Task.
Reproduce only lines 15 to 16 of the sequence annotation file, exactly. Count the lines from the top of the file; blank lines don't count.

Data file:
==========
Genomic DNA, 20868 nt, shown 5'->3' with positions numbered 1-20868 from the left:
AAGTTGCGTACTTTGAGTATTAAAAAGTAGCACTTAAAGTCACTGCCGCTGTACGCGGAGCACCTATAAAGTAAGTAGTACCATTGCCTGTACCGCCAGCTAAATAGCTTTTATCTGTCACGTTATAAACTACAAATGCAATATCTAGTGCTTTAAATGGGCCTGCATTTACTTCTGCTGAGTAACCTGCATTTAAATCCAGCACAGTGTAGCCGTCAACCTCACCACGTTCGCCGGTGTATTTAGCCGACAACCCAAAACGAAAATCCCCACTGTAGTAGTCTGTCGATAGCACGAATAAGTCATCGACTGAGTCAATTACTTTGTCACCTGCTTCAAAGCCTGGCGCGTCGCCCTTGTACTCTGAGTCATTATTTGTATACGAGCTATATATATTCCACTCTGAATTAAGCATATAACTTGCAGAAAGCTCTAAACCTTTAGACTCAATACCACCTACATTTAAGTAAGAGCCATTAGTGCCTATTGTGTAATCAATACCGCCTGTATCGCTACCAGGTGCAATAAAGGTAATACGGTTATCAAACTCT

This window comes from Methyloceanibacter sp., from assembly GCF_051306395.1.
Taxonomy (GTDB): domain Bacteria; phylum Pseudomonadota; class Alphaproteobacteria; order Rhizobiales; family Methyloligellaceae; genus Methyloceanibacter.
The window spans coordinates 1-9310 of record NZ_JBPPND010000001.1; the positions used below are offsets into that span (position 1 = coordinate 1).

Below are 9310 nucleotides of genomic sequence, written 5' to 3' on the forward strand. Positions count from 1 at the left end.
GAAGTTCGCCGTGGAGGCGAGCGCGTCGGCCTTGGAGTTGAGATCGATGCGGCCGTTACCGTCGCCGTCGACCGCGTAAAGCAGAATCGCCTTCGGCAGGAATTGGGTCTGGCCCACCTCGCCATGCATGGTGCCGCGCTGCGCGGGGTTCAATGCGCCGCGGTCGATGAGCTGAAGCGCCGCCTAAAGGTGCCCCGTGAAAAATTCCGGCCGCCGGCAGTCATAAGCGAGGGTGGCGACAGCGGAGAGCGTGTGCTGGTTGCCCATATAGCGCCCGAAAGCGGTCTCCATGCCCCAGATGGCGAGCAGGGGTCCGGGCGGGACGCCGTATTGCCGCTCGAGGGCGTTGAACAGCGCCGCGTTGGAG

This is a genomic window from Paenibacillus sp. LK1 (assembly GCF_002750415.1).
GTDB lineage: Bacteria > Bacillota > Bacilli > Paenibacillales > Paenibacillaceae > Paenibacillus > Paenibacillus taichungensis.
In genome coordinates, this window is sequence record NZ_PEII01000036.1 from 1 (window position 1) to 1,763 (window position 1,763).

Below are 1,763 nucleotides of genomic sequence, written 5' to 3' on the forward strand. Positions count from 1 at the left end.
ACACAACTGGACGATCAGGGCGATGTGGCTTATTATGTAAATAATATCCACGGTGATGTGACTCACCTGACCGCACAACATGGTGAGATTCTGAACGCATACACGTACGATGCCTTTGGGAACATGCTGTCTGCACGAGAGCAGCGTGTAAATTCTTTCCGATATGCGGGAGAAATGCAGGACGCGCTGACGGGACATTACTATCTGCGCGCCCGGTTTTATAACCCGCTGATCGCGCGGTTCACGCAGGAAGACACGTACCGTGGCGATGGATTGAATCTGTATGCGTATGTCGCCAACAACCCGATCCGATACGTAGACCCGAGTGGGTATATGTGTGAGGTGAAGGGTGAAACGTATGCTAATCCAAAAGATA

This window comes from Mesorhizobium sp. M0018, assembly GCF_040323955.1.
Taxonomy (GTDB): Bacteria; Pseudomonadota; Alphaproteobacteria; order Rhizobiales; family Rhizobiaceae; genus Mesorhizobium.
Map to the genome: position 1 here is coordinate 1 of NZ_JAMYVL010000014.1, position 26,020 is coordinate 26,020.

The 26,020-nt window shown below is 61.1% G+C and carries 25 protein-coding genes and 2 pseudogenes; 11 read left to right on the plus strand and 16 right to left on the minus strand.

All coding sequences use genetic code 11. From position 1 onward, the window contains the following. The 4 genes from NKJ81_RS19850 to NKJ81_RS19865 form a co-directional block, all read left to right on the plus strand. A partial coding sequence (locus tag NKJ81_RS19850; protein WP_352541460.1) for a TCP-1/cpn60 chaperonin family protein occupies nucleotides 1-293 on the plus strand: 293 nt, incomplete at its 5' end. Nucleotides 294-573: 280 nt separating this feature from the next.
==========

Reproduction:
Map to the genome: position 1 here is coordinate 1 of NZ_JAMYVL010000014.1, position 26,020 is coordinate 26,020.

The 26,020-nt window shown below is 61.1% G+C and carries 25 protein-coding genes and 2 pseudogenes; 11 read left to right on the plus strand and 16 right to left on the minus strand.